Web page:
Saturday, November 24, 2012

A Growing Self Awareness of Technology Overload

Wordle: Too Much Information
A Word Cloud  Explaining How I feel
     This holiday season I am really overloaded by technology, so much so it's making my head hurt and I feel both annoyed, confused and conflicted by the media messaging coming at me from all directions.  I see and feel all the beautiful images and implied lifestyle of ultmate media experience.  I see families sitting in contemporary styled living rooms watching large flatscreens, heads bent down looking at tablets, laptops.  All together they appear it seems, but in actuality so far apart from one another.  I don't buy what I'm seeing in the advertising because I'm living in a media overload nightmare.  I think it's a tip of a proverbial socio-cultural iceberg. 
     I'm surrounded by screens of various sizes and shapes.  I'm uncomfortable seeing so many friends and family uncontrollably it seems bent over tablets, itouches, laptops vaguely interacting with one another, not making clear eye, mumbling answers to questions down to the screen but not across the room to the person asking the question.  If this is togetherness and family time why does my skin crawl ever so little sometimes when I look across to see a loved one head down on a screen, body in place, mind and focus elsewhere.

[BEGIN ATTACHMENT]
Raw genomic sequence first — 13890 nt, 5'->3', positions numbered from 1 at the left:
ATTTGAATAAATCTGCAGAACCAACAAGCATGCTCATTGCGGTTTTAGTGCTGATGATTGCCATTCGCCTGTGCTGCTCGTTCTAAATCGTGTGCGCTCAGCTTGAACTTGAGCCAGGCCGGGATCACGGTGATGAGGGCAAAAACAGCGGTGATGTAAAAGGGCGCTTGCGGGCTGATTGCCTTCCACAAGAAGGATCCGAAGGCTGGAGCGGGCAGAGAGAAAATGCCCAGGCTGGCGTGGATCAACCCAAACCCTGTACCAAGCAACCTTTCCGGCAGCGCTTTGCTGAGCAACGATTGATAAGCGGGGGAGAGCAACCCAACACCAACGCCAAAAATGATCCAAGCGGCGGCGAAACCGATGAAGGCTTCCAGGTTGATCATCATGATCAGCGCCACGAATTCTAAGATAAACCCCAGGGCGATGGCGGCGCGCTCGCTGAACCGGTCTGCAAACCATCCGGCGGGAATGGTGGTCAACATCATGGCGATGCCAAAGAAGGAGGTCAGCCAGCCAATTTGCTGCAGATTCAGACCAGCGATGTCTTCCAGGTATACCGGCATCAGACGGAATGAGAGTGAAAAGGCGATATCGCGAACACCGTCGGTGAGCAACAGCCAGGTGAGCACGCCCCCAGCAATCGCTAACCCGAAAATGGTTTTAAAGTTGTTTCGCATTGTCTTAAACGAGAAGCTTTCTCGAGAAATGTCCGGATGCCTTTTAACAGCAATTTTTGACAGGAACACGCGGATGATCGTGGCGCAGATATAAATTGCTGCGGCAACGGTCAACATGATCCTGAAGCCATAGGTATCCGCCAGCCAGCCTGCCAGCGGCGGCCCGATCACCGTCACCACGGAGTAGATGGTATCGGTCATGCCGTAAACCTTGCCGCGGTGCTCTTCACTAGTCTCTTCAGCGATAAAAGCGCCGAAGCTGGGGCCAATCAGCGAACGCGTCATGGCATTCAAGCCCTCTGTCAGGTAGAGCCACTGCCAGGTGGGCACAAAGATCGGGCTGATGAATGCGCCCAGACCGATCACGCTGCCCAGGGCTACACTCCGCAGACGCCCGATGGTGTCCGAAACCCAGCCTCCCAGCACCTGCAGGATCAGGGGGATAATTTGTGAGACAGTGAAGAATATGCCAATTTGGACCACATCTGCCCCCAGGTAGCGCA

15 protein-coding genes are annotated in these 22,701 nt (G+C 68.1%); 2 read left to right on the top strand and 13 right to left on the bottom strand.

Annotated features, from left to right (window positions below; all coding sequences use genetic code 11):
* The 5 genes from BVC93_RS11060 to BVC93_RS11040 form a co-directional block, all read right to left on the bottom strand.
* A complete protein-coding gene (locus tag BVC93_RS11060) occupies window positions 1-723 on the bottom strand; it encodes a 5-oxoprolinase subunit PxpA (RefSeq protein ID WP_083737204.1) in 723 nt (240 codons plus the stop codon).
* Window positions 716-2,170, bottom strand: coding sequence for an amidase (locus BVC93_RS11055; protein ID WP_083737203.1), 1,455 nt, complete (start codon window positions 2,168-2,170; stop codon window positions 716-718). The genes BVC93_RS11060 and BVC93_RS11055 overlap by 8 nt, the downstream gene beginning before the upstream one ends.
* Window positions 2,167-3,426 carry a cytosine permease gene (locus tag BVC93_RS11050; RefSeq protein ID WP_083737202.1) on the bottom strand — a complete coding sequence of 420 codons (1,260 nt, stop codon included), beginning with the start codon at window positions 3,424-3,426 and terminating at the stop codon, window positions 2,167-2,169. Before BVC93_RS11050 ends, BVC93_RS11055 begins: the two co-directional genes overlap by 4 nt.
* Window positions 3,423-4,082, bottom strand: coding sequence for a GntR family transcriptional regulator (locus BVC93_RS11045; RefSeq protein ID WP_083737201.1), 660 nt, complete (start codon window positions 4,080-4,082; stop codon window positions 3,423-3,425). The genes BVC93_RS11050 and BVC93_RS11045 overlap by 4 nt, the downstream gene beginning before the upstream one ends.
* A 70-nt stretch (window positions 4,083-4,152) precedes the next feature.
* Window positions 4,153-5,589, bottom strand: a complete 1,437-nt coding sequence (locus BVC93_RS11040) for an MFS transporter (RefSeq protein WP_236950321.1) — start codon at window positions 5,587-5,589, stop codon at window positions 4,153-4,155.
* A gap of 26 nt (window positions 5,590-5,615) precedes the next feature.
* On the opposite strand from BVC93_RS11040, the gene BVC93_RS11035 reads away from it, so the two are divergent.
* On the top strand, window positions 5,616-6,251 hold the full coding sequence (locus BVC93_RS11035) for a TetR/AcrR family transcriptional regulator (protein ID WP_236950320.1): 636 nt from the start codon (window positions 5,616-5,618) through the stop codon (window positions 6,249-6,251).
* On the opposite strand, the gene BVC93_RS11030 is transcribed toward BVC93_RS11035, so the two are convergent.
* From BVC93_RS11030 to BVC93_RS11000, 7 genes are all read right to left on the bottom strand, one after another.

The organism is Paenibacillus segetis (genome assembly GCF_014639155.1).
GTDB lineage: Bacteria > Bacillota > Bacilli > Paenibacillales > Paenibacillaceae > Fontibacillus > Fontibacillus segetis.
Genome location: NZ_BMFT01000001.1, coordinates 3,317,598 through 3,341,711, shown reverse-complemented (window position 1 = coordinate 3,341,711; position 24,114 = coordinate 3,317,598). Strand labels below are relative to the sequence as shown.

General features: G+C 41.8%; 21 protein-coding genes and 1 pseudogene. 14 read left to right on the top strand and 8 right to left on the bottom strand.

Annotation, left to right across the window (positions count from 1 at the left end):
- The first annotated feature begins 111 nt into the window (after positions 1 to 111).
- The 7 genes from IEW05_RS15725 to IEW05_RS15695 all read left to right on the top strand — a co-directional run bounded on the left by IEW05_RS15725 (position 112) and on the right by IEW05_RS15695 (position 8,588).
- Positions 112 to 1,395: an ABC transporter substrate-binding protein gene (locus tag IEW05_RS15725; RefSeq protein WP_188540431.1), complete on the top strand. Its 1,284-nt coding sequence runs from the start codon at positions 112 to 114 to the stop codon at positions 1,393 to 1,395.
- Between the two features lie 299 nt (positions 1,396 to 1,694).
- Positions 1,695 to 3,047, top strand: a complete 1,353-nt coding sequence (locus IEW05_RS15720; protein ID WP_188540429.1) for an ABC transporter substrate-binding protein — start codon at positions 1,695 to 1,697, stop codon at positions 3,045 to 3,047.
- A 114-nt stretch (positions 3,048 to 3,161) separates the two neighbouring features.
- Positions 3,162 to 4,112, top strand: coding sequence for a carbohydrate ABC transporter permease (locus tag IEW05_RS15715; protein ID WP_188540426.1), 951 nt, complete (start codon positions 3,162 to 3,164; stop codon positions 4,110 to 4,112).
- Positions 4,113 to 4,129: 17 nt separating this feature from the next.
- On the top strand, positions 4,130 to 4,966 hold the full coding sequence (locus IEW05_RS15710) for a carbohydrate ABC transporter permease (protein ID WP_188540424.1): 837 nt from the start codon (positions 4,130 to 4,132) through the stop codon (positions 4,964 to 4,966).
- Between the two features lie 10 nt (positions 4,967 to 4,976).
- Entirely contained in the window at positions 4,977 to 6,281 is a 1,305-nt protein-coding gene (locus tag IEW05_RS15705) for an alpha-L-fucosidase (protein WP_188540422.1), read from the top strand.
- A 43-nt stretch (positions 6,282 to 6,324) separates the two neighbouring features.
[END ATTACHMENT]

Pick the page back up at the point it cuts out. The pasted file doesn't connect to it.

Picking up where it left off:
I can't be the only one feeling a little weird about this can I?  I know all of this great cool tech at least in the commercials, web and multi-media advertising has us all living in a super happy fantasy world of better lives etc.  But is it really making us better people?  Do we know how to do things like basic communication, like....talking to one another?  I know that after a long day working on my architectural work surrounded by screens at my desk, where I frequently post strategic updates to my LinkedIn, Twitter, Facebook, flitting around doing work related research I feel a bit scattered. 
     In the last year or so, have you tried reading a newspaper article or picked up a magazine and tried reading an indepth piece, quickly realizing you can't because you're still scanning the pages like they were on a screen and you can't settle down to actually read like you used to.  I have.  Often.  I feel all of this tech and my unwitting behavior with it has led me to a self-created attention deficit disorder.   
     Backing up a little, let's set some context. In our home bookshelves we have an old children's book from the 1950's or so espousing the glamourous miracles of the technology then called television.  Looking at its simple colored illustrations showing how the technology worked, explaining the complex and mysterious ideas of programs of various kinds being beamed over airwaves into people's living rooms seems quaint today.  Often books like this or Norman Rockwell paintings depict entire family's sitting around a living room, a barber shop, restuarant or bar looking at a single TV or listening to a radio.